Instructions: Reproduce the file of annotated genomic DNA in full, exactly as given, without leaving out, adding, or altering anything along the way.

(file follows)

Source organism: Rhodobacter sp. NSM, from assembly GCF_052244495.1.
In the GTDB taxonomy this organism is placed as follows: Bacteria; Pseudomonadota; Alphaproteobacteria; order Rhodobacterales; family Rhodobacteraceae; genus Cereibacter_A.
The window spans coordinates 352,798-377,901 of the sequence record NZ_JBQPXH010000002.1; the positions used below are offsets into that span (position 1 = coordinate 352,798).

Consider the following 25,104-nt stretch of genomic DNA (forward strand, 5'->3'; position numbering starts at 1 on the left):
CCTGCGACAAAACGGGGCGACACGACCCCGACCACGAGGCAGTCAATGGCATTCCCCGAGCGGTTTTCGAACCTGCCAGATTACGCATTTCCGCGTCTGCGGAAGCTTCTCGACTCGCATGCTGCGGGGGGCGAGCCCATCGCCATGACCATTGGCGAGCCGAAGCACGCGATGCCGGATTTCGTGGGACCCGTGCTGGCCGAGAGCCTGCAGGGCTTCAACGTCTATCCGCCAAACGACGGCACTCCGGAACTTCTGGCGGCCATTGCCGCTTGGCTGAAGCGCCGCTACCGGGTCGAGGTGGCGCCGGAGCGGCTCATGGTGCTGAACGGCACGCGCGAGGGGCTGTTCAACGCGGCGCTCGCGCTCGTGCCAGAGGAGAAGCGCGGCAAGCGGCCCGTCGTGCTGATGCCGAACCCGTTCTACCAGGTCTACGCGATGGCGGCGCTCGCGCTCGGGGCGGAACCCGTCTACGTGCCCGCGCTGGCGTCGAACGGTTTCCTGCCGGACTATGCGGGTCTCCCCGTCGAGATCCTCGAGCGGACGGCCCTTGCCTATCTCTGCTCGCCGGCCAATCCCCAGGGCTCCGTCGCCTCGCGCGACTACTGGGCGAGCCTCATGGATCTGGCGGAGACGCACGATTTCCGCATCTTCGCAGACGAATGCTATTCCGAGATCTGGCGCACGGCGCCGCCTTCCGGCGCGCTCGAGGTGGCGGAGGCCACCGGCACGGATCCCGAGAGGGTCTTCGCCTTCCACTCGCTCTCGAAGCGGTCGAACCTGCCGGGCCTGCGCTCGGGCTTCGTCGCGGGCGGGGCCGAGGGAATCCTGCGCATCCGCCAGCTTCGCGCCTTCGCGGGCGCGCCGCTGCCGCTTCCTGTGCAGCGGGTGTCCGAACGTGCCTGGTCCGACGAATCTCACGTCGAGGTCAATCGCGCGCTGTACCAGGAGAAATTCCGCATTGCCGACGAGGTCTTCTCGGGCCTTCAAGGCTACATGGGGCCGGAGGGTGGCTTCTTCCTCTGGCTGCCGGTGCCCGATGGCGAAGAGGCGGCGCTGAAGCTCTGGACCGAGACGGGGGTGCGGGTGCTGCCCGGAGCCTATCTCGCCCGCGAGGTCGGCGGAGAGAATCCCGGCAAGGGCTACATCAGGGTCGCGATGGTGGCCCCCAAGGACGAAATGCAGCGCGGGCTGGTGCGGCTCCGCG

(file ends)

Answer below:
Source organism: Rhodobacter sp. NSM, from assembly GCF_052244495.1.
In the GTDB taxonomy this organism is placed as follows: Bacteria; Pseudomonadota; Alphaproteobacteria; order Rhodobacterales; family Rhodobacteraceae; genus Cereibacter_A.
The window spans coordinates 352,798-377,901 of the sequence record NZ_JBQPXH010000002.1; the positions used below are offsets into that span (position 1 = coordinate 352,798).

Consider the following 25,104-nt stretch of genomic DNA (forward strand, 5'->3'; position numbering starts at 1 on the left):
CCTGCGACAAAACGGGGCGACACGACCCCGACCACGAGGCAGTCAATGGCATTCCCCGAGCGGTTTTCGAACCTGCCAGATTACGCATTTCCGCGTCTGCGGAAGCTTCTCGACTCGCATGCTGCGGGGGGCGAGCCCATCGCCATGACCATTGGCGAGCCGAAGCACGCGATGCCGGATTTCGTGGGACCCGTGCTGGCCGAGAGCCTGCAGGGCTTCAACGTCTATCCGCCAAACGACGGCACTCCGGAACTTCTGGCGGCCATTGCCGCTTGGCTGAAGCGCCGCTACCGGGTCGAGGTGGCGCCGGAGCGGCTCATGGTGCTGAACGGCACGCGCGAGGGGCTGTTCAACGCGGCGCTCGCGCTCGTGCCAGAGGAGAAGCGCGGCAAGCGGCCCGTCGTGCTGATGCCGAACCCGTTCTACCAGGTCTACGCGATGGCGGCGCTCGCGCTCGGGGCGGAACCCGTCTACGTGCCCGCGCTGGCGTCGAACGGTTTCCTGCCGGACTATGCGGGTCTCCCCGTCGAGATCCTCGAGCGGACGGCCCTTGCCTATCTCTGCTCGCCGGCCAATCCCCAGGGCTCCGTCGCCTCGCGCGACTACTGGGCGAGCCTCATGGATCTGGCGGAGACGCACGATTTCCGCATCTTCGCAGACGAATGCTATTCCGAGATCTGGCGCACGGCGCCGCCTTCCGGCGCGCTCGAGGTGGCGGAGGCCACCGGCACGGATCCCGAGAGGGTCTTCGCCTTCCACTCGCTCTCGAAGCGGTCGAACCTGCCGGGCCTGCGCTCGGGCTTCGTCGCGGGCGGGGCCGAGGGAATCCTGCGCATCCGCCAGCTTCGCGCCTTCGCGGGCGCGCCGCTGCCGCTTCCTGTGCAGCGGGTGTCCGAACGTGCCTGGTCCGACGAATCTCACGTCGAGGTCAATCGCGCGCTGTACCAGGAGAAATTCCGCATTGCCGACGAGGTCTTCTCGGGCCTTCAAGGCTACATGGGGCCGGAGGGTGGCTTCTTCCTCTGGCTGCCGGTGCCCGATGGCGAAGAGGCGGCGCTGAAGCTCTGGACCGAGACGGGGGTGCGGGTGCTGCCCGGAGCCTATCTCGCCCGCGAGGTCGGCGGAGAGAATCCCGGCAAGGGCTACATCAGGGTCGCGATGGTGGCCCCCAAGGACGAAATGCAGCGCGGGCTGGTGCGGCTCCGCG